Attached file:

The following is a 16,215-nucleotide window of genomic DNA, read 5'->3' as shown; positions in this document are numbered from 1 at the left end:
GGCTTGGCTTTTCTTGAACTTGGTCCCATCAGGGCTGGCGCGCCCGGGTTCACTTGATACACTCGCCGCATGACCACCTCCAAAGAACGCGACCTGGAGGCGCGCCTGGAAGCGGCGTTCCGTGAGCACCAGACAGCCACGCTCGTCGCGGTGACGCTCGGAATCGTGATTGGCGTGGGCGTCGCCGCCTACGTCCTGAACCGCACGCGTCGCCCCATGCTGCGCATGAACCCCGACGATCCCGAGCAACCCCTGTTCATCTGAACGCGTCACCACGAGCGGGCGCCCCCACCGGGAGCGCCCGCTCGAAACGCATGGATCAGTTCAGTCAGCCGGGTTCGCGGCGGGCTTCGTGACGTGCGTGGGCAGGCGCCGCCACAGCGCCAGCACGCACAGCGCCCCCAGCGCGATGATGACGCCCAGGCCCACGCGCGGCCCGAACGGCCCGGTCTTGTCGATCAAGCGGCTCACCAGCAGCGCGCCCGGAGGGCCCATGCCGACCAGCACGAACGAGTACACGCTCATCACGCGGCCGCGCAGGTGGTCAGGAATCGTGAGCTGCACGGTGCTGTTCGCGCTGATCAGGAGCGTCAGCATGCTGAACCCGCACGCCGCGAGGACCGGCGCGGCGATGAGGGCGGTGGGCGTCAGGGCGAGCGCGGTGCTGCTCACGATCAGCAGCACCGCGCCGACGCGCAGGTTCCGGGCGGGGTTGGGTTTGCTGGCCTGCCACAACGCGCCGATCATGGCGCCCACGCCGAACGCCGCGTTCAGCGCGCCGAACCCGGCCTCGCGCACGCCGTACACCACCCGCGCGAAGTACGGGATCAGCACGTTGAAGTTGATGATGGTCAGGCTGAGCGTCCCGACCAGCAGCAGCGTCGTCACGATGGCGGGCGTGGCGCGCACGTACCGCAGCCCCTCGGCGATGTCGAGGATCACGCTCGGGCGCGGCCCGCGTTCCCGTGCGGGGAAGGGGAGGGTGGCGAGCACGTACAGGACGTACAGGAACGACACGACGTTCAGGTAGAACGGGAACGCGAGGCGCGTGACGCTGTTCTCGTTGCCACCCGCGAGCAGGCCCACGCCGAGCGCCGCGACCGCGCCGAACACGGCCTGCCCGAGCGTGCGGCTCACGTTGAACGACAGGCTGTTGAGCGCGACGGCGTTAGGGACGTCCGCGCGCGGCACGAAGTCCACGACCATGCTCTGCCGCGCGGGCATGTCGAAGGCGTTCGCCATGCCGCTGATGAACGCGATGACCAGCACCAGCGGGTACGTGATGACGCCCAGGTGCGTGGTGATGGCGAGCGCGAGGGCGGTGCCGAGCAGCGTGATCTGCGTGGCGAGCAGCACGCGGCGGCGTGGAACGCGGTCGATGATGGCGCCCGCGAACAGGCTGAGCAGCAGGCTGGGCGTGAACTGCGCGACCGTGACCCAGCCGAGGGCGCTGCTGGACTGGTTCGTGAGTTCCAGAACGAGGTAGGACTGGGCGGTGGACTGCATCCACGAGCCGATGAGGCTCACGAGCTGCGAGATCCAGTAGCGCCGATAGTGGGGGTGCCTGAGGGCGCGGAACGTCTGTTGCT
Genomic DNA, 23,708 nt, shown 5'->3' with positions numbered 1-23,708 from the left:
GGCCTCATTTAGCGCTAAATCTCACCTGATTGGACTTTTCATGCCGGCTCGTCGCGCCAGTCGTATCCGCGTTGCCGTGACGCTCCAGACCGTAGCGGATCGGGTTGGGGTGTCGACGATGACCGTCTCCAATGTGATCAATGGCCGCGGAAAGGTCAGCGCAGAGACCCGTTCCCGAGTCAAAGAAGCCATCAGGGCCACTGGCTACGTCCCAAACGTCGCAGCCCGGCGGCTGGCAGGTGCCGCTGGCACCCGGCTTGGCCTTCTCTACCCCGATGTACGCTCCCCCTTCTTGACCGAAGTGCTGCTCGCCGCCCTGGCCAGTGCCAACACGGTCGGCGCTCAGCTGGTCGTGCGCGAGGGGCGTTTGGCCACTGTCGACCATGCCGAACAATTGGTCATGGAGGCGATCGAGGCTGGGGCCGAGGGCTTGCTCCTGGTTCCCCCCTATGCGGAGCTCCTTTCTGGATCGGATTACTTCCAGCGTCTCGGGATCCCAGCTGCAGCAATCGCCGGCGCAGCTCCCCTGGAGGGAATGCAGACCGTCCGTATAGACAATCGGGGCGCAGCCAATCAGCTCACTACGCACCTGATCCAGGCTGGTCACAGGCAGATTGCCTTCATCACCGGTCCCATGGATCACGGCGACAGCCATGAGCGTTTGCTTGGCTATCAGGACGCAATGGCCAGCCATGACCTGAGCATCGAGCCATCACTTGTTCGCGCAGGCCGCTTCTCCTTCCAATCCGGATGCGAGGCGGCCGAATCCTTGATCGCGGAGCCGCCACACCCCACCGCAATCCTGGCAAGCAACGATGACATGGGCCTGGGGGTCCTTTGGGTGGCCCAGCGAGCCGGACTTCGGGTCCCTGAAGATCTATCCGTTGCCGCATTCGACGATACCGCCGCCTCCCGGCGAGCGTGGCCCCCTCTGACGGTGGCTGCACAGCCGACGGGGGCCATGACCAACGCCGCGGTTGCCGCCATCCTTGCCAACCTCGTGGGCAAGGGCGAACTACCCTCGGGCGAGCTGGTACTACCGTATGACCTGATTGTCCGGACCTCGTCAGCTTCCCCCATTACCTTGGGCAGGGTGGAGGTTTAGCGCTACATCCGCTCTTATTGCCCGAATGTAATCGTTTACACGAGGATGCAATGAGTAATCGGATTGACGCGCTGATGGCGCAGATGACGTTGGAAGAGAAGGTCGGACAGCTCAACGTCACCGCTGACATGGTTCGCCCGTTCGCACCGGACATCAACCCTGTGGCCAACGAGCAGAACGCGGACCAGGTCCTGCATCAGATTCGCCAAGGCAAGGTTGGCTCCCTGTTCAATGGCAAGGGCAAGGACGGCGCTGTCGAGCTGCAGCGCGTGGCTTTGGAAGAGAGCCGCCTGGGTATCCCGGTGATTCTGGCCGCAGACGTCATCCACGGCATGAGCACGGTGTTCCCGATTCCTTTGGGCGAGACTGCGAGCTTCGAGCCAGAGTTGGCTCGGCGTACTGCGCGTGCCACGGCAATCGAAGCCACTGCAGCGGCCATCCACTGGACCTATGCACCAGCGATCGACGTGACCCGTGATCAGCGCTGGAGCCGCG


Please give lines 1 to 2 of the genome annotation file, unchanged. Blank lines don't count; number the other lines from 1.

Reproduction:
The following is a 16,215-nucleotide window of genomic DNA, read 5'->3' as shown; positions in this document are numbered from 1 at the left end:
GGCTTGGCTTTTCTTGAACTTGGTCCCATCAGGGCTGGCGCGCCCGGGTTCACTTGATACACTCGCCGCATGACCACCTCCAAAGAACGCGACCTGGAGGCGCGCCTGGAAGCGGCGTTCCGTGAGCACCAGACAGCCACGCTCGTCGCGGTGACGCTCGGAATCGTGATTGGCGTGGGCGTCGCCGCCTACGTCCTGAACCGCACGCGTCGCCCCATGCTGCGCATGAACCCCGACGATCCCGAGCAACCCCTGTTCATCTGAACGCGTCACCACGAGCGGGCGCCCCCACCGGGAGCGCCCGCTCGAAACGCATGGATCAGTTCAGTCAGCCGGGTTCGCGGCGGGCTTCGTGACGTGCGTGGGCAGGCGCCGCCACAGCGCCAGCACGCACAGCGCCCCCAGCGCGATGATGACGCCCAGGCCCACGCGCGGCCCGAACGGCCCGGTCTTGTCGATCAAGCGGCTCACCAGCAGCGCGCCCGGAGGGCCCATGCCGACCAGCACGAACGAGTACACGCTCATCACGCGGCCGCGCAGGTGGTCAGGAATCGTGAGCTGCACGGTGCTGTTCGCGCTGATCAGGAGCGTCAGCATGCTGAACCCGCACGCCGCGAGGACCGGCGCGGCGATGAGGGCGGTGGGCGTCAGGGCGAGCGCGGTGCTGCTCACGATCAGCAGCACCGCGCCGACGCGCAGGTTCCGGGCGGGGTTGGGTTTGCTGGCCTGCCACAACGCGCCGATCATGGCGCCCACGCCGAACGCCGCGTTCAGCGCGCCGAACCCGGCCTCGCGCACGCCGTACACCACCCGCGCGAAGTACGGGATCAGCACGTTGAAGTTGATGATGGTCAGGCTGAGCGTCCCGACCAGCAGCAGCGTCGTCACGATGGCGGGCGTGGCGCGCACGTACCGCAGCCCCTCGGCGATGTCGAGGATCACGCTCGGGCGCGGCCCGCGTTCCCGTGCGGGGAAGGGGAGGGTGGCGAGCACGTACAGGACGTACAGGAACGACACGACGTTCAGGTAGAACGGGAACGCGAGGCGCGTGACGCTGTTCTCGTTGCCACCCGCGAGCAGGCCCACGCCGAGCGCCGCGACCGCGCCGAACACGGCCTGCCCGAGCGTGCGGCTCACGTTGAACGACAGGCTGTTGAGCGCGACGGCGTTAGGGACGTCCGCGCGCGGCACGAAGTCCACGACCATGCTCTGCCGCGCGGGCATGTCGAAGGCGTTCGCCATGCCGCTGATGAACGCGATGACCAGCACCAGCGGGTACGTGATGACGCCCAGGTGCGTGGTGATGGCGAGCGCGAGGGCGGTGCCGAGCAGCGTGATCTGCGTGGCGAGCAGCACGCGGCGGCGTGGAACGCGGTCGATGATGGCGCCCGCGAACAGGCTGAGCAGCAGGCTGGGCGTGAACTGCGCGACCGTGACCCAGCCGAGGGCGCTGCTGGACTGGTTCGTGAGTTCCAGAACGAGGTAGGACTGGGCGGTGGACTGCATCCACGAGCCGATGAGGCTCACGAGCTGCGAGATCCAGTAGCGCCGATAGTGGGGGTGCCTGAGGGCGCGGAACGTCTGTTGCT